.NET announced... PDC 2000

A co-worker of mine attended PDC 2000 and was blown away with what Microsoft had coming in the Visual Studio .NET lineup.

I found a some notes from the PDC 2000 by Chris Maunder of CodeProject.com Luckily I had been playing with eariler versions of .NET and was amazed by the power of ASP+ (ASP.NET).  I creates some sites, toyed with post-backs and was amazed at ADO.NET for database access.

On to Betas.. and Beta Support

My love of .NET was no secret in product support, so when there was an opening in the Beta Support team for Visual Studio .NET, I jumped at the chance to work with this pre-release product.

While on the Beta support team, I supported customers and filed bugs in order to make a better product come RTM.  Coming from a native debugging WinDNA debugging background, I was always looking for supportability enhancements that could be made to make the .NET Framework more supportable within production environments.

Since I was new to the product and the Beta Support team, I had to keep an open mind about the tools that we would use to debug .NET applications.  The tools that I was investigating were:

  • Visual Studio .NET
  • DBGClr
  • WinDbg/CDB/NTSD w/ strike.dll

Visual Studio .NET

The Visual Studio .NET is the best debugger to use when developing applications.  The watches, evaluations, and other debugger windows make it easy to track down bugs in assemblies that you have source code for.  Once the application moved into the stress / staging environment, it becomes difficult to install a full version of Visual Studio .NET for debugging purposes.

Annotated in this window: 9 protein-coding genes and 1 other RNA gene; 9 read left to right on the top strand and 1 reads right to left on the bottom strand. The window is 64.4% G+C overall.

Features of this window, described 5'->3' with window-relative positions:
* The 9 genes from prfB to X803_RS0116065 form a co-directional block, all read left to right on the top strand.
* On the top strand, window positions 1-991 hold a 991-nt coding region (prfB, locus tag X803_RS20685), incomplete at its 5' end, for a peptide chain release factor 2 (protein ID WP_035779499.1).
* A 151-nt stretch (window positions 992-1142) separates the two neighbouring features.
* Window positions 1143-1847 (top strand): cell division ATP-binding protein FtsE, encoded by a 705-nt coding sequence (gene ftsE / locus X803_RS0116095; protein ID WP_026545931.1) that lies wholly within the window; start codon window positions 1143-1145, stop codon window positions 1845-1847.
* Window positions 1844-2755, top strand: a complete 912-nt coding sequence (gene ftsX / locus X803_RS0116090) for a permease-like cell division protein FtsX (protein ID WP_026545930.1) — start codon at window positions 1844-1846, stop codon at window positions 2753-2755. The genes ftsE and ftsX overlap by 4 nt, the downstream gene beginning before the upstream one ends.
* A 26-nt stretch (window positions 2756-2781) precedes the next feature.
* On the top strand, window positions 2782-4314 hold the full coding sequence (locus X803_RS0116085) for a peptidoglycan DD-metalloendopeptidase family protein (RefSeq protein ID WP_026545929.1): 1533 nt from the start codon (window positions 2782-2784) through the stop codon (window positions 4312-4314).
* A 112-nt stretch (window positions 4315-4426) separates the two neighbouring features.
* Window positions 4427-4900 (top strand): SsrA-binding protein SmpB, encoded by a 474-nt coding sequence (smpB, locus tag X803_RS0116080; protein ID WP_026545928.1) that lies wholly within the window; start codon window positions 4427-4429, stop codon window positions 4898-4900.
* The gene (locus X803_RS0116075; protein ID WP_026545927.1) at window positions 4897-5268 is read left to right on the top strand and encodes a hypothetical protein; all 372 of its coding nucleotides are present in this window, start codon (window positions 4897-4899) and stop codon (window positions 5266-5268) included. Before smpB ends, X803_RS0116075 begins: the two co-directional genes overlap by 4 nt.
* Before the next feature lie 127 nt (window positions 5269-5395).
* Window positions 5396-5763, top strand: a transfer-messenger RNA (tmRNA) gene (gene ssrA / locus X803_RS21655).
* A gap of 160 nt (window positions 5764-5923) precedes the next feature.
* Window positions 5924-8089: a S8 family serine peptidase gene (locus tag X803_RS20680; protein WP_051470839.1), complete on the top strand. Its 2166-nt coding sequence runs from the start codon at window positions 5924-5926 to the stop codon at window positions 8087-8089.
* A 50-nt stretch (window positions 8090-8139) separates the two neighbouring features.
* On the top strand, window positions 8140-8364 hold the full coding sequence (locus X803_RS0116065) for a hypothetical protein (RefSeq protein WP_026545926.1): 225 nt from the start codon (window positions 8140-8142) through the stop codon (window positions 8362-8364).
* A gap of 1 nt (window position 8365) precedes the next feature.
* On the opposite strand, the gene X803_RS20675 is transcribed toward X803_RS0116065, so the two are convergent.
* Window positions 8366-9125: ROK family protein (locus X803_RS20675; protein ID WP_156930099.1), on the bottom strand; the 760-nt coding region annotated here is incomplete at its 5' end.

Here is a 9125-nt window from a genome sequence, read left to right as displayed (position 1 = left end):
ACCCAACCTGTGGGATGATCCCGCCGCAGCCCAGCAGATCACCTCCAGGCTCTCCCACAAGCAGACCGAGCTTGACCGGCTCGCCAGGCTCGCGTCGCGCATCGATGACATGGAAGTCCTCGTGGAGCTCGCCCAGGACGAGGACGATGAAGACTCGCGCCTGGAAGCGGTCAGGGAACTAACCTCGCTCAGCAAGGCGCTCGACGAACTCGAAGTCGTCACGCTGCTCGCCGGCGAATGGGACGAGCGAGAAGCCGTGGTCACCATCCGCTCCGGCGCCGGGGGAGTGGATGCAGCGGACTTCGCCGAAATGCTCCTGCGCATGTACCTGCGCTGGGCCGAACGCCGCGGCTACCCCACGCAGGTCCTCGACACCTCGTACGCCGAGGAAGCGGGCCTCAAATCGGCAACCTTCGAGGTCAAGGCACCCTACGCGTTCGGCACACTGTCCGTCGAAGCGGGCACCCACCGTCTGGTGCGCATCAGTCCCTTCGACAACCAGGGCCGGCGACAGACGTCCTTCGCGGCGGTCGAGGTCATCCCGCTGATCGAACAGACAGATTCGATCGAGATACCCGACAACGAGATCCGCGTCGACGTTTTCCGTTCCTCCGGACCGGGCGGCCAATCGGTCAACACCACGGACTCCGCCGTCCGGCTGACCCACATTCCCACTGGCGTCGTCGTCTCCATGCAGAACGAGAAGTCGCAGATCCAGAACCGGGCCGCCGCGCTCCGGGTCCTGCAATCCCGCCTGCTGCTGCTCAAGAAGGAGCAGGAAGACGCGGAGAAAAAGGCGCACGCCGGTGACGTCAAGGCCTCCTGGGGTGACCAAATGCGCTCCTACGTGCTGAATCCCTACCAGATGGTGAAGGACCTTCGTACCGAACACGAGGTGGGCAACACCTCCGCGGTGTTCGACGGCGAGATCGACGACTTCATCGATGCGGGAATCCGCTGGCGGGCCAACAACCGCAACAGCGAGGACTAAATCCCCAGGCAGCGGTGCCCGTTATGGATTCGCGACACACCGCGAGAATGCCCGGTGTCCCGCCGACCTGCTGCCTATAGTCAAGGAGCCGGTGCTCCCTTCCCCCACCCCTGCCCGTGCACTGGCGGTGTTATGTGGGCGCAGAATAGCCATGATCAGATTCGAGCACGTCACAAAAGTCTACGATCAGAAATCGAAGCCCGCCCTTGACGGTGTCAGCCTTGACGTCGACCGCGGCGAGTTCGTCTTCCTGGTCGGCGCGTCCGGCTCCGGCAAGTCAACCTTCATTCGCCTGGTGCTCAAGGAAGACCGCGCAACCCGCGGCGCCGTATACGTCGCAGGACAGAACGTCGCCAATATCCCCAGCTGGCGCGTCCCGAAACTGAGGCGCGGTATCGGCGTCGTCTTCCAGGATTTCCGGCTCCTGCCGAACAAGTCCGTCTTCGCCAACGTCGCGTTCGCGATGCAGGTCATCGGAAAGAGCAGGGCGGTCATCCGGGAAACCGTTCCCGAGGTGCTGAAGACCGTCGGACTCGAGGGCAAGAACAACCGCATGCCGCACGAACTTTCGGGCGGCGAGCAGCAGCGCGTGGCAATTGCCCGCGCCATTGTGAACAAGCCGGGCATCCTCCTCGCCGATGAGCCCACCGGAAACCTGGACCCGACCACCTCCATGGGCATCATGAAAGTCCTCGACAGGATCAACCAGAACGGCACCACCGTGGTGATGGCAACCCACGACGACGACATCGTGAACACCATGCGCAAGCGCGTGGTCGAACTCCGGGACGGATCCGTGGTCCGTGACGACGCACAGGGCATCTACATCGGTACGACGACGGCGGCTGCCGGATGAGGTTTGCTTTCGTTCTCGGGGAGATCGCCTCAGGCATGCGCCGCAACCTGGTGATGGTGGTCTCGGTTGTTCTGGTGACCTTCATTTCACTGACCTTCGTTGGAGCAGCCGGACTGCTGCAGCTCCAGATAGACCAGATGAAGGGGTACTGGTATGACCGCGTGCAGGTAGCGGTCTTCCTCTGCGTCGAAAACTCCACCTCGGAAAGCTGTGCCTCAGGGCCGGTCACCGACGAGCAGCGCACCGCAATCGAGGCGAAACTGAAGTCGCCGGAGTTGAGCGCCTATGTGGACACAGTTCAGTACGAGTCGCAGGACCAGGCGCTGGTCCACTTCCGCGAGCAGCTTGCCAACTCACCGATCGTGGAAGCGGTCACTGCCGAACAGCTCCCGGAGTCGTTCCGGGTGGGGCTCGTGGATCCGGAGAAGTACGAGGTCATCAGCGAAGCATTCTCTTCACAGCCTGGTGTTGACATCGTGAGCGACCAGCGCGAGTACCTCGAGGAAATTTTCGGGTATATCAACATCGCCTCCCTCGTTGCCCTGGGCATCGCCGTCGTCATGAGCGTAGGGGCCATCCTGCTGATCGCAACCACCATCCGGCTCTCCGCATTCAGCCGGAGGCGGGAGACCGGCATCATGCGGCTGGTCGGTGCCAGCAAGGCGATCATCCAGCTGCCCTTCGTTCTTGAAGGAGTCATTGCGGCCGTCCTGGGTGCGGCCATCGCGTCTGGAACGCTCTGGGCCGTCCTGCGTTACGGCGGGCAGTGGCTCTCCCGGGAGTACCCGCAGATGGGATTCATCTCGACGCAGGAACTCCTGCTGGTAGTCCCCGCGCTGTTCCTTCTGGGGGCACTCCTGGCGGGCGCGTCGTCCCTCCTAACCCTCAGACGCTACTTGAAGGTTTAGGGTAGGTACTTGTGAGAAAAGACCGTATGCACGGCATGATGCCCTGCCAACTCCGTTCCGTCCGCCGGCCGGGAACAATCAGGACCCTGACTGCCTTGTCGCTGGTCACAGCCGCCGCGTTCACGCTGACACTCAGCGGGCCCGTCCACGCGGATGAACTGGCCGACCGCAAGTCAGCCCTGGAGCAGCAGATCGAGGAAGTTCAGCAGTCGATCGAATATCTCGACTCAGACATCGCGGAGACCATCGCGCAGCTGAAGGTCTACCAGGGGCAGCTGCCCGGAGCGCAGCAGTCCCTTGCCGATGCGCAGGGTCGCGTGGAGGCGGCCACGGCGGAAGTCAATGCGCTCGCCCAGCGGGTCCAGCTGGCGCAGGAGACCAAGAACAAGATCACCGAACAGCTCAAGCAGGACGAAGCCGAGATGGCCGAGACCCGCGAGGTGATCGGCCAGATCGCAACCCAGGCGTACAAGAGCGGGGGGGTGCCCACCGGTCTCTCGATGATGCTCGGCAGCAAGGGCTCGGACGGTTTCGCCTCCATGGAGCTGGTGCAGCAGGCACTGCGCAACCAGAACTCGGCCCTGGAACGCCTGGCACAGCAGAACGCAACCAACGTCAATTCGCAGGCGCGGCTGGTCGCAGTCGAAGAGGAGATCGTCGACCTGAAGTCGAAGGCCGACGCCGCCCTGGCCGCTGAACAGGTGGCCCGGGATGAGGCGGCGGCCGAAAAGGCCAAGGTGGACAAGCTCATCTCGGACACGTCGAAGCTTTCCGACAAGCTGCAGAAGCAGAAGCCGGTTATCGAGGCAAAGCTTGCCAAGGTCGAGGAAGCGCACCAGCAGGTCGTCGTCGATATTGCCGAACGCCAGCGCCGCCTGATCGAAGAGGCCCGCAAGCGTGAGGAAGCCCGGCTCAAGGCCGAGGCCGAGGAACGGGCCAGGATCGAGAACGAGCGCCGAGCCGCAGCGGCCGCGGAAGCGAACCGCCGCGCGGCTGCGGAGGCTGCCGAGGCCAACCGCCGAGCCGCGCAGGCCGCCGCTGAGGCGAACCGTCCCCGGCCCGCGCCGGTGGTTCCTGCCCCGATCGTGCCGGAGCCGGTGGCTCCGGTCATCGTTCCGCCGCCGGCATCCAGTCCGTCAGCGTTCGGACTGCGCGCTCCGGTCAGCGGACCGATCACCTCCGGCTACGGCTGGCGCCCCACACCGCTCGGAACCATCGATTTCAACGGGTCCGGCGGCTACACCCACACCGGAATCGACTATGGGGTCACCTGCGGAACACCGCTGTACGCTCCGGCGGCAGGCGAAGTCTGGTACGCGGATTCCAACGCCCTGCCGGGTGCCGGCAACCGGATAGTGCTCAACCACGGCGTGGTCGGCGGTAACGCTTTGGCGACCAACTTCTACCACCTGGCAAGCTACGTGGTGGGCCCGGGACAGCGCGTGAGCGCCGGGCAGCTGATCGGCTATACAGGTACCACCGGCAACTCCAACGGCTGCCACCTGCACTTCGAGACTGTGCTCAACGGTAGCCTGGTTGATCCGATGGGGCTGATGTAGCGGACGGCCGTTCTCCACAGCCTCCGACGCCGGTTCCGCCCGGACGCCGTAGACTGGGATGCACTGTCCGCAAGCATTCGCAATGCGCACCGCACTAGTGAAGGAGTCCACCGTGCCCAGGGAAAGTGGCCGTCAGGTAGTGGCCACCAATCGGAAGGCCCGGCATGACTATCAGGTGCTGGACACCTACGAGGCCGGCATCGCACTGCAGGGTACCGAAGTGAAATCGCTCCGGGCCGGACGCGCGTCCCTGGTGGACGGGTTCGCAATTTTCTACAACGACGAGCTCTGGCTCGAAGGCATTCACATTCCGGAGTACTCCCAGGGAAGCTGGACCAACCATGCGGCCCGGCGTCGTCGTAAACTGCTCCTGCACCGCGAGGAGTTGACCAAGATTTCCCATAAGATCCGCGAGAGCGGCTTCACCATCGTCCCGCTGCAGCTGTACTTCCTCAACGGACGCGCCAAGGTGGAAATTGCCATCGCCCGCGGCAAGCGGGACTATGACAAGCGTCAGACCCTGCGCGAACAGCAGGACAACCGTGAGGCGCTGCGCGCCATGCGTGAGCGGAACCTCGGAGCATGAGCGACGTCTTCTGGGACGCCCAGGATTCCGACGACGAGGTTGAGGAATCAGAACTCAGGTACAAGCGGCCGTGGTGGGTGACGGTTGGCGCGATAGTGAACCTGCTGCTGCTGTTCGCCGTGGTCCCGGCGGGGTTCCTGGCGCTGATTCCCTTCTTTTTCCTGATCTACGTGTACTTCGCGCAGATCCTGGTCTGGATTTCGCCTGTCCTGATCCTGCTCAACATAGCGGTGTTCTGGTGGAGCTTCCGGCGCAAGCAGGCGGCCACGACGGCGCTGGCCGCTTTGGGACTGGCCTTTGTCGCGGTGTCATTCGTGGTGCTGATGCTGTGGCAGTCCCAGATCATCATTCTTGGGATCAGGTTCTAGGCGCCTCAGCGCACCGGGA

DBGClr is installed with the .NET Framework SDK.  The user interface is very similar to the Visual Studio .NET debugger with a few limitations.  DBGClr only debugs managed code, and there is no remote debugging capability.  Another big difference is that DbgClr is that there is no compiler included.  In order to compile in the SDK you need to use the command line compilers like CSC.EXE and VBC.EXE.


I noticed that the .NET Framework SDK was shipping with a console based debugger called CORDBG.  CORDBG was a sample debugger that was provided as an example of how a developer could use the ICordbg interface from native C++ code.  One nice thing about CORDBG is that it can perform basic source level debugging (step into, step over, show source, locals etc.) and has an extremely light footprint.  (3 files in addition to CORDBG.EXE)  Unfortunately, the command syntax is different than the native debuggers that I was used to.

One handy command in CORDBG is the command * where.  This command will dump the managed call stacks for all threads in the process.  Also CORDBG has the ability to "detach" from a managed process and let the process continue as if it was never debugged.

WINDBG/CDB/NTSD w/ strike.dll (now SOS.dll)

While on the Visual Studio .NET beta I was tasked with debugging some stress related bugs in the CLR.  Some of them were production managed memory issues.  At the time, the only way to debug these issues was using WinDbg and strike.dll. Jason Zander goes into the history of the name strike (and soon Son of Strike) in his blog post.  Look for the word "Lighting" right under his reference to the PAG Guide for Debugging. Our team investigated strike.dll and then worked with Jason Zander's CLR team to create and test SOS.dll. 

 SOS.dll was first released in the Production Debugging for .NET Applications whitepaper in a set of download tools.  SOS.dll now ships with the .NET Framework 1.1 and 2.0 in the \Framework\<version>\ directory.  The Debugging tools for Windows download ships the latest version of SOS.dll that works on 1.0 and 1.1 versions of the .NET Framework in the \clr10 directory.